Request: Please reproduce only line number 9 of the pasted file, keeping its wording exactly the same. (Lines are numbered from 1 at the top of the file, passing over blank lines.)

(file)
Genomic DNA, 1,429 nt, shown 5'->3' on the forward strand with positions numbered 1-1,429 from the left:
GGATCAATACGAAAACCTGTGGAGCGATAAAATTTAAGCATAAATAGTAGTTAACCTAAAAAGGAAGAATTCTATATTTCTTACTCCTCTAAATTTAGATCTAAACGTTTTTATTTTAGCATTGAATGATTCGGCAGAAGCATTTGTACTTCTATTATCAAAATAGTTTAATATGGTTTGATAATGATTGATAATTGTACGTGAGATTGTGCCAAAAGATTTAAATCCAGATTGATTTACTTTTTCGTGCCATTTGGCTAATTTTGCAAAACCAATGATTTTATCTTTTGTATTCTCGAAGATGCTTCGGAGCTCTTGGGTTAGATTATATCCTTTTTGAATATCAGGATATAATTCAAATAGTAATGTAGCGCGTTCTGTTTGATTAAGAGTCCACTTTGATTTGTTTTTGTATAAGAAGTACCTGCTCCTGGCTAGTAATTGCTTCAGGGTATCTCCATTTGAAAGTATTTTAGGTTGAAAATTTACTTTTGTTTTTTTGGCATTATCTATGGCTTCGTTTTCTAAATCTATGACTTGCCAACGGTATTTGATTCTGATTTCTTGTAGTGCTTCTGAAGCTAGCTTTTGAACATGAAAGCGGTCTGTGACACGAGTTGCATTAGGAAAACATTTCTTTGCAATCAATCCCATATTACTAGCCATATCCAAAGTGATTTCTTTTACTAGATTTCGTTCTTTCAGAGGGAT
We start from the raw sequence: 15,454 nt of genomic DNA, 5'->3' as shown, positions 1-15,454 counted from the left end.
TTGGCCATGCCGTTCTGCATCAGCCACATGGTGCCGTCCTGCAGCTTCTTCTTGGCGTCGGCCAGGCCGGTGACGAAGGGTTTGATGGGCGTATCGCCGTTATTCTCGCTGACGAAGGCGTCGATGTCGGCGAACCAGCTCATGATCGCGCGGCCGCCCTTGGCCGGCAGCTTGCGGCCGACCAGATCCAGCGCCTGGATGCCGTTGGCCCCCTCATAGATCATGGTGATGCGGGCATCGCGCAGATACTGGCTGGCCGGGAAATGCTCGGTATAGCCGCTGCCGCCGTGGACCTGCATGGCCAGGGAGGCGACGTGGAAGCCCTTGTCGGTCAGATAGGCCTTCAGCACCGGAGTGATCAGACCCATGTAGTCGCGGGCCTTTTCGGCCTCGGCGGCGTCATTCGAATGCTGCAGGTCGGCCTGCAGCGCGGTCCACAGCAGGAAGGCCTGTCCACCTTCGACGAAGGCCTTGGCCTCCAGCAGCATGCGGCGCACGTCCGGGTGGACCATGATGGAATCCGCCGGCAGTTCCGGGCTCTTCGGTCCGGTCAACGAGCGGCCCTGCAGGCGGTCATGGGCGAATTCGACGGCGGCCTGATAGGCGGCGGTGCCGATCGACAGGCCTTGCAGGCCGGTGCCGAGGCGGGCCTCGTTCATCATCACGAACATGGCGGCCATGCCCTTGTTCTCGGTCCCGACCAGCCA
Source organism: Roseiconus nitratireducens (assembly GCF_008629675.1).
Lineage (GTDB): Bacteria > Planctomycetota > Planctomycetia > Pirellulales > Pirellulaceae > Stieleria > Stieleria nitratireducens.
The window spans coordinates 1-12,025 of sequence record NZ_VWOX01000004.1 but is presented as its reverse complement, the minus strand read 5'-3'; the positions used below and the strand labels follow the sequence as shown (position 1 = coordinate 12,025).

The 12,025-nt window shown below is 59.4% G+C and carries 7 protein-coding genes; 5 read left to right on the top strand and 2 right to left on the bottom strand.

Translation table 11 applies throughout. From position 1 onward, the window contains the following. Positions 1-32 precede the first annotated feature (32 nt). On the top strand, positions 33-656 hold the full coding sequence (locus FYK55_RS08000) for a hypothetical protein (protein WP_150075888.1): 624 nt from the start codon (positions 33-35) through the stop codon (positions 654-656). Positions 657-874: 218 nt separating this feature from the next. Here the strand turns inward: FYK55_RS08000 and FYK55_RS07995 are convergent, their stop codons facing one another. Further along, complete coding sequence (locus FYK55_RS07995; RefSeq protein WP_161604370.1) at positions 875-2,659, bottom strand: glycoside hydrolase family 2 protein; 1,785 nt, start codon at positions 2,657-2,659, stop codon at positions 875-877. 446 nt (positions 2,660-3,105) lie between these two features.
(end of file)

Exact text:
Translation table 11 applies throughout. From position 1 onward, the window contains the following. Positions 1-32 precede the first annotated feature (32 nt). On the top strand, positions 33-656 hold the full coding sequence (locus FYK55_RS08000) for a hypothetical protein (protein WP_150075888.1): 624 nt from the start codon (positions 33-35) through the stop codon (positions 654-656). Positions 657-874: 218 nt separating this feature from the next. Here the strand turns inward: FYK55_RS08000 and FYK55_RS07995 are convergent, their stop codons facing one another. Further along, complete coding sequence (locus FYK55_RS07995; RefSeq protein WP_161604370.1) at positions 875-2,659, bottom strand: glycoside hydrolase family 2 protein; 1,785 nt, start codon at positions 2,657-2,659, stop codon at positions 875-877. 446 nt (positions 2,660-3,105) lie between these two features.